Saturday, August 27, 2016
GUY AND MADELINE ON A PARK BENCH (Damien Chazelle, 2009)
In GUY AND MADELINE ON A PARK BENCH the splashy Hollywood musical of yesteryear converges with low-budget independent filmmaking that draws inspiration from the French New Wave. The jaunty orchestral music by Justin Hurwitz suggests a widescreen Technicolor extravaganza. Instead, writer-director Damien Chazelle employs the jazz score and songs for the intimate and boxy black-and-white 16mm frame. As the music swells, it stands in stark contrast to the drab, grainy monochrome images and thus reveals the rich emotional symphony inside the characters.
The story is the essence of simplicity. Jazz trumpeter Guy (Jason Palmer) and Madeline (Desiree Garcia) are a happy couple in Boston until he meets the flirtatious Elena (Sandha Khin) on the subway. Guy breaks up with Madeline and takes up with Elena. Madeline drifts for awhile before relocating to New York City and finding a new man. Still, Guy and Madeline seem to have difficulty letting go of what they had together.
GUY AND MADELINE ON A PARK BENCH places greater emphasis on mood than story. Naturally, this is best achieved in scenes built around musical performance. At a cramped house party Chazelle captures the feeling of having a good time while shoulder to shoulder with friends and acquaintances. In an unbroken shot the camera whips back and forth to see a singer and the trumpeter performing in close quarters but separated from the observer by the crowd and a passageway. A production number at a restaurant conveys more through song and dance about Madeline’s pent-up frustration and her decision moving forward than a mere plot point. While the comparatively bigger moments are the most demonstrative in expressing feeling, Chazelle is also capable of bringing the interior experience of loneliness to the surface through tight close-ups and lingering medium shots.
GUY AND MADELINE ON A PARK BENCH deconstructs the film musical to its basic elements: a guy, a girl, and a song. Perhaps with a nod to Godard, Chazelle and his co-editor collapse time and dispense with narrative details that can be inferred from the gaps. Unlike the impeccably cut WHIPLASH, which Chazelle made after this, the editing rhythms are more ragged and make this relatively short feature feel much longer than 82 minutes.
Whether or not GUY AND MADELINE ON A PARK BENCH was Chazelle’s thesis film, it comes across as an ambitious project mounted to cap the pursuit of a graduate degree in the arts. The filmmaker’s raw talent is on display while the learning happening behind the camera remains evident. While the roughness in Chazelle’s debut adds some vitality, the film may be more of interest as an intriguing first pass than as a wholly successful enterprise. Based on the huge leap from this to WHIPLASH, it’s exciting to anticipate how his upcoming musical LA LA LAND with Ryan Gosling and Emma Stone might turn out.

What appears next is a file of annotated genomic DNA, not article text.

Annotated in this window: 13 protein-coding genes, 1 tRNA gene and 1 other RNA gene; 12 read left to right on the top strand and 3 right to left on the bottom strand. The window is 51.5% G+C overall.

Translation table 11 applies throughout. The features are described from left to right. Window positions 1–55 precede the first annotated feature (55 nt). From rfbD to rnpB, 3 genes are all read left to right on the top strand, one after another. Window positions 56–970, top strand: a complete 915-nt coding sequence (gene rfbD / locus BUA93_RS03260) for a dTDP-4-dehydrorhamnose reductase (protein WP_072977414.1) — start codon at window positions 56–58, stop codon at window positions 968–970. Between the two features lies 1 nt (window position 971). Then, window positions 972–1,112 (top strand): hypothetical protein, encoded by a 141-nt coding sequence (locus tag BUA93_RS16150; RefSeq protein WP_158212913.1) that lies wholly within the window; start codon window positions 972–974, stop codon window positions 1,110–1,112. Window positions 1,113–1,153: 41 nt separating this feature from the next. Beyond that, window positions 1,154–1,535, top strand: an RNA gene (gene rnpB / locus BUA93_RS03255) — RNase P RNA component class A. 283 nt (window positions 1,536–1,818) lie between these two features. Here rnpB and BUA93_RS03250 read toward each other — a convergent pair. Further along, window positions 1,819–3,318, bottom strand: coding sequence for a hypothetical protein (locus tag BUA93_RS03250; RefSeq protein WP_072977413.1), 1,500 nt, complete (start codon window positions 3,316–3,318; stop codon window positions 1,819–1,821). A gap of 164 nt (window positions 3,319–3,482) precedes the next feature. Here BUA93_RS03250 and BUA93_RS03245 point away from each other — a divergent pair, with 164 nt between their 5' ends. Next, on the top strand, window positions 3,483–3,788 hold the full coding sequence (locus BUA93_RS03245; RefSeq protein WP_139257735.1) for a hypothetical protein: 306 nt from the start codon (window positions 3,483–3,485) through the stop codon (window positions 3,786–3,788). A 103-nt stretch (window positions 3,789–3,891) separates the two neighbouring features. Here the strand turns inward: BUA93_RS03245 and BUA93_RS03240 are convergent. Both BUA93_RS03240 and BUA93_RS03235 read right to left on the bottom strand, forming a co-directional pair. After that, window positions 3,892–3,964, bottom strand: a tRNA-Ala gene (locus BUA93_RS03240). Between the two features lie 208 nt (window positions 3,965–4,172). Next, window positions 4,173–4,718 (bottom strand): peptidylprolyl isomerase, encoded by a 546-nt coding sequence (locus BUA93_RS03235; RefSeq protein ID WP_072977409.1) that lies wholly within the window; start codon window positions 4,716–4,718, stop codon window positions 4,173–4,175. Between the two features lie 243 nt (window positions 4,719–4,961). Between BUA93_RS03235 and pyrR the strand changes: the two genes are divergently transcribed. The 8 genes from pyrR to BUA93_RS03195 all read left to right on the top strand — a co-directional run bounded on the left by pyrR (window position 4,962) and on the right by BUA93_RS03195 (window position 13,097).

Friday, August 26, 2016
HELL OR HIGH WATER (David Mackenzie, 2016)
The Howard brothers turn to a life of crime to save their deceased mother’s West Texas ranch in HELL OR HIGH WATER. Older brother Tanner (Ben Foster) has already done hard time for stealing, so he has no compunction about holding up branches of the bank they owe in order to raise the capital to retain ownership of family property. Toby (Chris Pine) is less enamored of the idea of using illegal means to provide for the well-being of his two sons living with his ex-wife, but if this is the only option available to him, then at least he can concoct a plan that will hopefully keep them or anyone else from getting hurt.
Tanner and Toby try to strike early when fewer people are around and stick to stealing loose, low denomination bills in the cashiers’ drawers so that the money is untraceable. Their thefts aren’t big enough to attract the attention of the Federal Bureau of Investigation, leaving the pursuit of these bank robbers to Texas Rangers Marcus Hamilton (Jeff Bridges) and Alberto Parker (Gil Birmingham). Marcus is close to a retirement he’s less than eager to settle into, so he welcomes the opportunity to mix it up in the field perhaps one last time.
HELL OR HIGH WATER alternates scenes between duos on opposite sides of law with the expectation that at some point their paths will cross. Dividing the time about evenly gives space for empathizing with the circumstances that have brought Tanner and Toby to this point and to admire the ingenuity of and poetic revenge in the thieves’ methods. What they’re doing is wrong, yet it doesn’t seem entirely unwarranted either. The split focus also permits the lawmen to take on some added gravity. Rooting interests may favor the righteous brothers, but Marcus and Alberto come across as principled upkeepers of the code.